Determining whether the hot Neptune desert also extends to A-type stars provides insight into the importance of near-ultraviolet radiation in governing atmospheric escape. This result is important for understanding the physics of atmospheric mass loss and investigating the formation and evolution of small planets.

Planet with trail of gas and dust orbiting very close to bright reddish star with many flares.
View larger. | Scientists say that Neptune-sized or mini-Neptune-sized planets can lose their atmospheres due to intense radiation from their stars or leftover heat from their formation. Only their rocky cores are left behind. Such worlds are known to exist around smaller stars, and the same thing may also happen around giant, hot stars. Image via NASA/ Ames/ JPL-Caltech.

This Neptune-sized planet is very young

HD 56414 b and its star are very young, cosmically speaking. They are only about 420 million years old, much younger than our solar system at 4.5 billion years in age. The planet is approximately 3.7 times Earth’s radius and orbits its star once every 29 days. It orbits the star at 1/4 the distance that Earth is from the sun.

So, how long will the planet survive? The researchers estimate about a billion years. After that, the star will burn out and become a supernova. This means that the planet still has most of its atmosphere, even though it is probably being eroded away gradually over time. The longevity, so far, is due to the planet’s large mass. Giacalone said:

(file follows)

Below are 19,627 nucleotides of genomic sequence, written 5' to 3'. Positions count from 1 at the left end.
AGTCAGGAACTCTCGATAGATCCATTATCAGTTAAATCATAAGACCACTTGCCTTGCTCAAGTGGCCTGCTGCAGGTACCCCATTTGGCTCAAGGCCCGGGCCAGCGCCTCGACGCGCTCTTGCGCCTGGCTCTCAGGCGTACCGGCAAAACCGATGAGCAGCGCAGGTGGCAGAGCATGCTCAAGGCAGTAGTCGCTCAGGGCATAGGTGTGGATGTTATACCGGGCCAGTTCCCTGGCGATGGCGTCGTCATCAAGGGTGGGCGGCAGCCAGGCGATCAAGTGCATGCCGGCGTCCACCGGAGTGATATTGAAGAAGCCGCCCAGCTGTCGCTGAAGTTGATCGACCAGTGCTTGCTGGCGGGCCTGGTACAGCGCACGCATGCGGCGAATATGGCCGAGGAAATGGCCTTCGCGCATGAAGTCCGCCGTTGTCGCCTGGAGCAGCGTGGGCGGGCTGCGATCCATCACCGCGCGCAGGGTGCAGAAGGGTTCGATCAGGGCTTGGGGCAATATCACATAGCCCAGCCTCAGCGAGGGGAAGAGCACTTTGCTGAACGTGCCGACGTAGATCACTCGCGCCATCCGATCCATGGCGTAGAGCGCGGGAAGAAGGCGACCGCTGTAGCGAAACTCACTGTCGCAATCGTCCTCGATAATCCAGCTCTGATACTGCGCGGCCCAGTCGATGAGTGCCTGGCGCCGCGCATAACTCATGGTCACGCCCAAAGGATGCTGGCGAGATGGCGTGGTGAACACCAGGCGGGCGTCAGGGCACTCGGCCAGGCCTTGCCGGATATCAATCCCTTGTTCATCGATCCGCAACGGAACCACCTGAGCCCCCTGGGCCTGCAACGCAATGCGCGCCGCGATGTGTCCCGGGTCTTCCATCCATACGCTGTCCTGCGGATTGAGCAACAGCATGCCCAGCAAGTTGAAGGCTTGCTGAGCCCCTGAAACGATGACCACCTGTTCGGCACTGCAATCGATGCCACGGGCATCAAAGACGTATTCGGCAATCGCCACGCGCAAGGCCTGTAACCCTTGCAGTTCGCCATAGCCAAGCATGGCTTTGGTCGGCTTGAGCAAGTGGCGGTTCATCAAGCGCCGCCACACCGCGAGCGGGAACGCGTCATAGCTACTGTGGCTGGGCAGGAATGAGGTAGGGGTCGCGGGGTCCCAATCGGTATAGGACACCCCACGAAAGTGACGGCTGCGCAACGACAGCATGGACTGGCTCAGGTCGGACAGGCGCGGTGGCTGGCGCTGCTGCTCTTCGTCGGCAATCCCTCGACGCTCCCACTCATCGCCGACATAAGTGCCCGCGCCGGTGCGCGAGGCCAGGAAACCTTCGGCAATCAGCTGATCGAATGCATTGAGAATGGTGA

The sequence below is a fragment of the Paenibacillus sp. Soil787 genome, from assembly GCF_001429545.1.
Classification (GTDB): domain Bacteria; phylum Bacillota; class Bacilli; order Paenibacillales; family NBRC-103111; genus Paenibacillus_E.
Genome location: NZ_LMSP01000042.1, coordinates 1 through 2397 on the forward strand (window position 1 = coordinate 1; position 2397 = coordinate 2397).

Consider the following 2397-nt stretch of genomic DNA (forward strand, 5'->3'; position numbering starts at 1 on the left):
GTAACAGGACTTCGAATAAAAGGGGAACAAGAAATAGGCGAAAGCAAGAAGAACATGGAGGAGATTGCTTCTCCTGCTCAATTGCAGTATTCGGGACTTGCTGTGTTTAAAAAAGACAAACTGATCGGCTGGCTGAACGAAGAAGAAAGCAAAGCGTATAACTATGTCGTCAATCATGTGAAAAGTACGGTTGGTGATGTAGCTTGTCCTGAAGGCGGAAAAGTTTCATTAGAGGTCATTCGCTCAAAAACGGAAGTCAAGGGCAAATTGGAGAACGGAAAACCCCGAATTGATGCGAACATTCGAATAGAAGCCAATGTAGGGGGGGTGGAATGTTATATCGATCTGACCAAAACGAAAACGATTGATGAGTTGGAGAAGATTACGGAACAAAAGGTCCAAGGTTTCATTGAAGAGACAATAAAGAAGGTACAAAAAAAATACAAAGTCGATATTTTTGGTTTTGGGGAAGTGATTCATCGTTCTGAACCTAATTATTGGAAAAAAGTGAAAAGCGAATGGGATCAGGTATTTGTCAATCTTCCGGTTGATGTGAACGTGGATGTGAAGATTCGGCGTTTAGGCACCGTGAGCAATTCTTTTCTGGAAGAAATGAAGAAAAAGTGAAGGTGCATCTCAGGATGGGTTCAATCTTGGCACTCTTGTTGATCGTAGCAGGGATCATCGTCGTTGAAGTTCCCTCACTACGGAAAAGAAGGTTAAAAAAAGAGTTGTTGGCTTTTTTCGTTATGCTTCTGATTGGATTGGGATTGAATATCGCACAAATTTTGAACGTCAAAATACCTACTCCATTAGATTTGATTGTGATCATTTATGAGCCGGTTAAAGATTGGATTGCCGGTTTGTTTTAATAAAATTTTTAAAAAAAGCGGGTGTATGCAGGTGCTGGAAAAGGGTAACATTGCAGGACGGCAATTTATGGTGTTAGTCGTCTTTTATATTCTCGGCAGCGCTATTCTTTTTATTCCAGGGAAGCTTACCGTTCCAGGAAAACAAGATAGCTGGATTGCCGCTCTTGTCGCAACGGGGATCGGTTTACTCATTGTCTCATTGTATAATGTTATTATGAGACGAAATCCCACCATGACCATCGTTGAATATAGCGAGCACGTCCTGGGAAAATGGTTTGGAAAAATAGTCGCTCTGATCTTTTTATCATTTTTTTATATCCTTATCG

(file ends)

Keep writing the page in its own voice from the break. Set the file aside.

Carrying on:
There’s this balance between the central mass of the planet and how puffy the atmosphere is. For planets the size of Jupiter or larger, the planet is massive enough to gravitationally hold on to its puffy atmosphere. As you move down to planets the size of Neptune, the atmosphere is still puffy, but the planet is not as massive, so they can lose their atmospheres more easily.

The search continues

Both Giacalone and Dressing want to search for more Neptunian worlds around giant A-type stars. In particular, they want to know where these planets reside in the accretion disk surrounding young stars, whether they move inward or outward and what their atmospheres are like. This will help astronomers better know how common – or rare – they are and how they often end up losing their atmospheres.

Bottom line: Astronomers at UC Berkeley say they have found a rare Neptune-sized planet orbiting a giant, hot star. The discovery provides clues about why these worlds often lose their atmospheres, leaving only their rocky cores behind.

Source: HD 56414 b: A Warm Neptune Transiting an A-type Star

Via UC Berkeley